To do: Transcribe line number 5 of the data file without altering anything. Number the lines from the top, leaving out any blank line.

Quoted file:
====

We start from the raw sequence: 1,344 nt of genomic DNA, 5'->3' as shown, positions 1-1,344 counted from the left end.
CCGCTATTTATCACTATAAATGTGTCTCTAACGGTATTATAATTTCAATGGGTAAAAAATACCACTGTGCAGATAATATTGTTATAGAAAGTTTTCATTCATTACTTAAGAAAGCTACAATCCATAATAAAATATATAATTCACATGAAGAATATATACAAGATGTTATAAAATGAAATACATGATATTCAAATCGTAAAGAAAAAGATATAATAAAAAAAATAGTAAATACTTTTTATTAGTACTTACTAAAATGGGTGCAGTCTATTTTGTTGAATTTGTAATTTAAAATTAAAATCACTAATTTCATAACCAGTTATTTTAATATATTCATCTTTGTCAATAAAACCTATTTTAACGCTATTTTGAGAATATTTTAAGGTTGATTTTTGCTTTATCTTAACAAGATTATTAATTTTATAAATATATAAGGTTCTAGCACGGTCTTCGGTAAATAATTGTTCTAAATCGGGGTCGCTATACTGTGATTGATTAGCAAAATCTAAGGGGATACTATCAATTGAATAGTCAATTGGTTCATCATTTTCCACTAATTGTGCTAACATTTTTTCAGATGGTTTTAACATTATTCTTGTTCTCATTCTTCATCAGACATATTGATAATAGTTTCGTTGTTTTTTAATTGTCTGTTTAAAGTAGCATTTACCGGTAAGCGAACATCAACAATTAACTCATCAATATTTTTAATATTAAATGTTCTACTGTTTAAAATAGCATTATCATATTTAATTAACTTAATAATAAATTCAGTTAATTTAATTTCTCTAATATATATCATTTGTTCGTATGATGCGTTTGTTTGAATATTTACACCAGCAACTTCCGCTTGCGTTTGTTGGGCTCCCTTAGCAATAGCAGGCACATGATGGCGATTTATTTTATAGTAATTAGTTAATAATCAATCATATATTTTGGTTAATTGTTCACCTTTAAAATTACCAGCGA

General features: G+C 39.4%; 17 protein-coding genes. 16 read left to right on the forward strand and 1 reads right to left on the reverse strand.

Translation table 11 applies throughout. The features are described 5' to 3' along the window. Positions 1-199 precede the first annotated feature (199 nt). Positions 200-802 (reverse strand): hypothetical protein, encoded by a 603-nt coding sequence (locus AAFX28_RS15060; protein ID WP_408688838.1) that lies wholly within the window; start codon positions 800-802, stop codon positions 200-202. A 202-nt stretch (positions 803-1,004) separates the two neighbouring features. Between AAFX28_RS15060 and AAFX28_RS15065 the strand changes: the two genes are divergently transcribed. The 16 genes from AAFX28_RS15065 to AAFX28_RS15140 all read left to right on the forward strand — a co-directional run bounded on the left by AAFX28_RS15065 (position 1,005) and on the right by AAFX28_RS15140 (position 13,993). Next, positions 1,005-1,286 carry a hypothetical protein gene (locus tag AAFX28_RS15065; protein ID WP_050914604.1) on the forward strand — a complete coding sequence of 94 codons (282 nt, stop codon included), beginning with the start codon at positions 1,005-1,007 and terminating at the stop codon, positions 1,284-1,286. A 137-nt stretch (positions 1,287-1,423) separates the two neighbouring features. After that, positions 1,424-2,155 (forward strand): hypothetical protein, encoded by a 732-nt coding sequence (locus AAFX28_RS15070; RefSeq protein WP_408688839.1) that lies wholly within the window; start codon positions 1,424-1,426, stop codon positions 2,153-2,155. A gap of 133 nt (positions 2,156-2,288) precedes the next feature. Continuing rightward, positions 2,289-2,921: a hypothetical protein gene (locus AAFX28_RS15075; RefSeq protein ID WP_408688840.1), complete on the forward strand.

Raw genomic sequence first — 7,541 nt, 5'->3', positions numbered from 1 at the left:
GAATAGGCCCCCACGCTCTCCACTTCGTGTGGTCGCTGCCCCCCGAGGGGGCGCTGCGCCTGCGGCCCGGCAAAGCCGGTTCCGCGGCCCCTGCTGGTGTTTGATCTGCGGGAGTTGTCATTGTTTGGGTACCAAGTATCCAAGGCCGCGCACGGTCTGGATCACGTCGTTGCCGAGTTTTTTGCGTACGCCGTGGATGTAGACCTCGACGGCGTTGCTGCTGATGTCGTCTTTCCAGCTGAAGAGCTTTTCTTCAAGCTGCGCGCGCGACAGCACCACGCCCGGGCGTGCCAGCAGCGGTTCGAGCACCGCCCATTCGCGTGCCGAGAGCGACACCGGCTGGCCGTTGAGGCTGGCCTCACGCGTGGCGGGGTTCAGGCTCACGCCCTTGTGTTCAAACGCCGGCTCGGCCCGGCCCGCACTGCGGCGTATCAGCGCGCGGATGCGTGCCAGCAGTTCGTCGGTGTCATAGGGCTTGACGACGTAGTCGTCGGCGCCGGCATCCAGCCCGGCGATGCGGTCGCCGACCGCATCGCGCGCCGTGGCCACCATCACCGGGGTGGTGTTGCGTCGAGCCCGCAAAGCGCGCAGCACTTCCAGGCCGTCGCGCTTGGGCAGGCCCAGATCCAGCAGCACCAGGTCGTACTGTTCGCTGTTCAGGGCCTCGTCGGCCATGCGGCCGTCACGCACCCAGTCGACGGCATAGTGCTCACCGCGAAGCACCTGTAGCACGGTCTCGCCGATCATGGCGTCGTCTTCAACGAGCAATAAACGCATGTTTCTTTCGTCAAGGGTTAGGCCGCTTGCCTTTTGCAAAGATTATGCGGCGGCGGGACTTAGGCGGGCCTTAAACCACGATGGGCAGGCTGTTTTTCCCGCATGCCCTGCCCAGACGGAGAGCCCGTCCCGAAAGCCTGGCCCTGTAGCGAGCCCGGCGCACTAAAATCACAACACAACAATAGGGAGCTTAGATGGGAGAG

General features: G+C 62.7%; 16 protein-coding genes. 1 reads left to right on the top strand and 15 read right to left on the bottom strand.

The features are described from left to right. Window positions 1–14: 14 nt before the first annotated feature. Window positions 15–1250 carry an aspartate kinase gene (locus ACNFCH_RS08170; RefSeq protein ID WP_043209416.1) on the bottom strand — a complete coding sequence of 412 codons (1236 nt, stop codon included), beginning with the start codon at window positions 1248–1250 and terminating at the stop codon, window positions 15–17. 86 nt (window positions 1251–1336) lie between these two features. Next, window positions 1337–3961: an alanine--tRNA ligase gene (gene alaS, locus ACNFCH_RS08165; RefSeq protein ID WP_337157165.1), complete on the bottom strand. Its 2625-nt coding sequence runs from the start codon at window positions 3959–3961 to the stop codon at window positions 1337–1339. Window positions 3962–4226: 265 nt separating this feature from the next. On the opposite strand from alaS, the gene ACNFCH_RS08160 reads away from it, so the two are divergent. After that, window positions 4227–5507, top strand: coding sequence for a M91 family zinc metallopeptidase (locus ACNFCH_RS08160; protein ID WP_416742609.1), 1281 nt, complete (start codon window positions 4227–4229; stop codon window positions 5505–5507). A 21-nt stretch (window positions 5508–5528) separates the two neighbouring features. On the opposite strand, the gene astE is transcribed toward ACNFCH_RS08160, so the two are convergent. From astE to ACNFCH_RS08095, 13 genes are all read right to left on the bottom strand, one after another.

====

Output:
Raw genomic sequence first — 7,541 nt, 5'->3', positions numbered from 1 at the left: